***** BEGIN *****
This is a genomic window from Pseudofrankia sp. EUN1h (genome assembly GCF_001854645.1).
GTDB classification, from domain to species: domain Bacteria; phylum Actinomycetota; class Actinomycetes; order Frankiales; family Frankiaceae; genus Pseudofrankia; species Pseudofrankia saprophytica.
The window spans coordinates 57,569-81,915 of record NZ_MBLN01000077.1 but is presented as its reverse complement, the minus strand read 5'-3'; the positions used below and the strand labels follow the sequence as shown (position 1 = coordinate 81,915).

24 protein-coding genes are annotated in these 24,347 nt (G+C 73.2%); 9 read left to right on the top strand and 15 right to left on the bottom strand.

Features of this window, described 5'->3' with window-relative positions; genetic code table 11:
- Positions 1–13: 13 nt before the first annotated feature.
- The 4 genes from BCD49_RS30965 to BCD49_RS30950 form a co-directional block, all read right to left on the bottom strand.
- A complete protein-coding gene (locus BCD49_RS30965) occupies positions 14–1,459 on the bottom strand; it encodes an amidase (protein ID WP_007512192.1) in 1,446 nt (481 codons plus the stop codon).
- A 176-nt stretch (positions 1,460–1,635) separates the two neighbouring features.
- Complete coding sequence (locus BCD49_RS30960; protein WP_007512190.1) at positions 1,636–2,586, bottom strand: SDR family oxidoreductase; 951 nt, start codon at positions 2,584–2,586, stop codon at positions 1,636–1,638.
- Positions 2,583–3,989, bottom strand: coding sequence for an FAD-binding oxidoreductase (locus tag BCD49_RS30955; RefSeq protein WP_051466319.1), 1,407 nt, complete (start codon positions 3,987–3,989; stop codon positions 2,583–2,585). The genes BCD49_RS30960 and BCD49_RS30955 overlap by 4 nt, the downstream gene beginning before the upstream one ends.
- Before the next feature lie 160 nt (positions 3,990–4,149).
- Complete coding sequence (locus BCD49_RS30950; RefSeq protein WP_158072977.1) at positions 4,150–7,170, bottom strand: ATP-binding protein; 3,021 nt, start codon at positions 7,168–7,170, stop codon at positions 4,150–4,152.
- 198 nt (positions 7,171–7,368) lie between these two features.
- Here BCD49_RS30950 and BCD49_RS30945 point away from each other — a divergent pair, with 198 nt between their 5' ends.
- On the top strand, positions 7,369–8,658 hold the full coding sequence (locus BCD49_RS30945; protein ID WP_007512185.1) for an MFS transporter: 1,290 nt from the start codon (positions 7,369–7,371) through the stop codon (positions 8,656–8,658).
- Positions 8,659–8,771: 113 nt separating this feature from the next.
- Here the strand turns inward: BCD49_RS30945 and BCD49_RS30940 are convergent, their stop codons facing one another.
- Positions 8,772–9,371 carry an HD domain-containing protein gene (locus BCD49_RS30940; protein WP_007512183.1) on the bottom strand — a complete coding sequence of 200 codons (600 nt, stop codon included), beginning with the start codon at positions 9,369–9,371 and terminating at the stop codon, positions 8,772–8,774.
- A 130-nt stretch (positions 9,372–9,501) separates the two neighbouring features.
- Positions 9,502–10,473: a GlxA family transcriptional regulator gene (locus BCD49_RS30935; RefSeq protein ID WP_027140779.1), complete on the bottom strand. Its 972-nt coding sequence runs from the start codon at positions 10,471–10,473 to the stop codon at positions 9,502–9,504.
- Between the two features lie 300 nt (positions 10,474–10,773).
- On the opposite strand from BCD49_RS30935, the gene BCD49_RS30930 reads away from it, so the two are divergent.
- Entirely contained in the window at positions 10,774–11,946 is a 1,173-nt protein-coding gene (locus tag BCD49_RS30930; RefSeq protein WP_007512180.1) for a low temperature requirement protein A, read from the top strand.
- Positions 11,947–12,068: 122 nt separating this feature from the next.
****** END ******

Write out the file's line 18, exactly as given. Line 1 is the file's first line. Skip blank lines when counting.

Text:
- Here the strand turns inward: BCD49_RS30945 and BCD49_RS30940 are convergent, their stop codons facing one another.